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By: Dr. Jeff Masters , 12:31 PM GMT on October 27, 2007
A surface low pressure system (90L) moved over Puerto Rico Friday, and is now centered about 175 miles south of Santo Domingo in the Dominican Republic. The system has maintained its spin and some respectable heavy thunderstorm activity in the face of some hostile wind shear of 30-35 over the past day. This wind shear has fallen to 20-30 knots this morning, which is still too high to allow development today. Long range radar of of Puerto Rico shows isolated bands of heavy rain that are not well-organized continue to affect the region. Satellite loops show most of the heavy thunderstorm activity is to the east of the low's center of circulation, and the high wind shear is keeping this thunderstorm activity disorganized. This morning's QuikSCAT pass showed a well-formed circulation with top winds of about 30 mph to the north of the center.
Figure 1. Lastest satellite rainfall estimate of 90L.
The system is headed west at about 10 mph, and will continue to bring heavy rains and the threat of flash flooding and mudslides to Puerto Rico today. Heavy rains of up to 4 inches have already fallen in southest Puerto Rico and the Virgin Islands so far from this storm. (Figure 1). Heavy rains may also affect the Dominican Republic and Haiti today and Sunday.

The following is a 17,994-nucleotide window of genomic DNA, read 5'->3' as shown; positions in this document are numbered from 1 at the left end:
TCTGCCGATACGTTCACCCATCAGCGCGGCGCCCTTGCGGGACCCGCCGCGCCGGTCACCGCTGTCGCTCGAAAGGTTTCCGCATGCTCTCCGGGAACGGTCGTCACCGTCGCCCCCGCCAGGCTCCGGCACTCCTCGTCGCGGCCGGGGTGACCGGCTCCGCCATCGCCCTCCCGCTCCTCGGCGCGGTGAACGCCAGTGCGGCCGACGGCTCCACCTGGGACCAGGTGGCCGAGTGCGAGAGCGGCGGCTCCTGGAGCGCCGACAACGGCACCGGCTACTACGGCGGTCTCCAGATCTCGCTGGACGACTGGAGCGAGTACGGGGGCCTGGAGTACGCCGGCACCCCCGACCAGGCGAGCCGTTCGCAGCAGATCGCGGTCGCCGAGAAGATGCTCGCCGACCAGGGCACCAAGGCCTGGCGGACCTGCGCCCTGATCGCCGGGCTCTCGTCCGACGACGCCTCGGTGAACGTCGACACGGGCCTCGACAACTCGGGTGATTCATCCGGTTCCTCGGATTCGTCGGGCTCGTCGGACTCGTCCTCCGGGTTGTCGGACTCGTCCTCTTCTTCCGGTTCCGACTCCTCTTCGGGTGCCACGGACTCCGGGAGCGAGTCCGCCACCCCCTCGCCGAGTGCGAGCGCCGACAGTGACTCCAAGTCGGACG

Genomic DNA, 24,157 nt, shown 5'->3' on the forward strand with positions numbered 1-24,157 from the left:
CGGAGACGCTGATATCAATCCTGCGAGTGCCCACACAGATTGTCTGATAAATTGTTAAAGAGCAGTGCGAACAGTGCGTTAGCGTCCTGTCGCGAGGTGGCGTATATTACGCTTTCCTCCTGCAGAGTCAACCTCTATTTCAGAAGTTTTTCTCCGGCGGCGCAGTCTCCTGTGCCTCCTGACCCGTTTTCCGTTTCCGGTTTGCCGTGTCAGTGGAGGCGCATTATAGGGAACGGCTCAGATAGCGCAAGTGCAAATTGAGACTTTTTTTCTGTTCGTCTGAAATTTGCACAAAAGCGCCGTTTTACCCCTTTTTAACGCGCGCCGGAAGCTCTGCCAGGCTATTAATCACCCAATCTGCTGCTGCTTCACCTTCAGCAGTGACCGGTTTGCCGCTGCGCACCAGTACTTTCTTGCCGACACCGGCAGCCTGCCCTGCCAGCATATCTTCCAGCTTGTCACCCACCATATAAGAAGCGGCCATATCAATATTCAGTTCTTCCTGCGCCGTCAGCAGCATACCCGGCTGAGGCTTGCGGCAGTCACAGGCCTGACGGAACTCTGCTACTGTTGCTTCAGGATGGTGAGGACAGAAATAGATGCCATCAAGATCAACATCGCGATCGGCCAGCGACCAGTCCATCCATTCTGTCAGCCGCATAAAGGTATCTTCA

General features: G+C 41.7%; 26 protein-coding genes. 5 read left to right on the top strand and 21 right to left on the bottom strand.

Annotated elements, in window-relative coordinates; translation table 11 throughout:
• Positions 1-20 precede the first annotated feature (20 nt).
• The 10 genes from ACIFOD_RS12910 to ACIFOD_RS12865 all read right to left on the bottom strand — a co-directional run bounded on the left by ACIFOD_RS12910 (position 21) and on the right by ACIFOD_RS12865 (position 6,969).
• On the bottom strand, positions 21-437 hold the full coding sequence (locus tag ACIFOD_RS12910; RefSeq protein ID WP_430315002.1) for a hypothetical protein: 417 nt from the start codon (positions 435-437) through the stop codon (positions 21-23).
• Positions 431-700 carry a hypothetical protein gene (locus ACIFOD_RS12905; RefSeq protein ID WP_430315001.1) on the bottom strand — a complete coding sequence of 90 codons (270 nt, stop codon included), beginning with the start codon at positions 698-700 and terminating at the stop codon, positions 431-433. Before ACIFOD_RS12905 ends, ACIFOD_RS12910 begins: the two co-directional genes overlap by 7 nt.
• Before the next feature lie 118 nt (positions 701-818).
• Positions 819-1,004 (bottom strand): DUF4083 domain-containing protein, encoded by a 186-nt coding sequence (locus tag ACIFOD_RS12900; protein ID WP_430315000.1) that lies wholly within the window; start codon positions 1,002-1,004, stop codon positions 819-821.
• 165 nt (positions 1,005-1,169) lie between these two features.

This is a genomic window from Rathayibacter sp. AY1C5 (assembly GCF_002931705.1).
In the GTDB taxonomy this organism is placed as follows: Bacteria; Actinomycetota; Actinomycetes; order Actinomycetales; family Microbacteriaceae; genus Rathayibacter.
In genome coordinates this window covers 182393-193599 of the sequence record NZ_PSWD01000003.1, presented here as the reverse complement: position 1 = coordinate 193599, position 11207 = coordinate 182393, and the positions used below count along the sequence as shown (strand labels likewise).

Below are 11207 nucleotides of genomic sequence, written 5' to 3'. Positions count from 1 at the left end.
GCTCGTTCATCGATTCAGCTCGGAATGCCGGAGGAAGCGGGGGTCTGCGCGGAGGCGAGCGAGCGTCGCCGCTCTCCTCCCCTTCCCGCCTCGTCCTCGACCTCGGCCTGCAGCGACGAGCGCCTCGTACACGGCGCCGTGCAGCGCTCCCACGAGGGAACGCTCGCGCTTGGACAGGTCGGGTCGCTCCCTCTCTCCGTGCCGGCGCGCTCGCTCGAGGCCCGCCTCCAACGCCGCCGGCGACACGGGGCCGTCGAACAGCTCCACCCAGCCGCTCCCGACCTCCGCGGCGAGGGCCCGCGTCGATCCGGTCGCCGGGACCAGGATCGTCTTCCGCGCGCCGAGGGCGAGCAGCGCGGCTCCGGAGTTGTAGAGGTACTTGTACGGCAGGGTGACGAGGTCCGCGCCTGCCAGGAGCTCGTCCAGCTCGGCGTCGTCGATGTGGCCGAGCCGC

The computer models forecasts this morning are similar to yesterday's runs, although some of the guidance has shifted further northwards, implying more of threat to Cuba, the Bahamas, and South Florida. It is possible 90L could intensify into a tropical depression as early as Sunday, since wind shear will fall below 20 knots by then. The Hurricane Hunters are on call to fly Sunday afternoon, if necessary. The UKMET, ECMWF, and NOGAPS models predict that 90L will develop into a tropical storm by Monday as it moves slowly into the Western Caribbean, just south of Cuba. This track would favor 90L developing into a hurricane late next week. NOGAPS indicates 90L might turn northwards over South Florida late next week, but the other two models keep 90L trapped in the Western Caribbean. The GFS model keeps wind shear 15-25 knots through the period, and does not develop 90L. The HWRF and GFDL models suggest 90L may move down the length of Cuba then into the Bahamas and recurve to the northeast, missing South Florida. This sort of significant interaction with land would keep 90L from developing into a hurricane, and these models predict just a weak tropical storm will form.
One possible wild card is the disturbed area of weather that has formed in the extreme Western Caribbean, just east of the Yucatan Peninsula. This disturbance is currently very disorganized, but is under only 10 knots of wind shear. If it starts to develop early next week, it could alter the path and development of 90L.
Residents and visitors to the Western Caribbean should continue to anticipate the possibility of a hurricane forming in the Western Caribbean by late next week.
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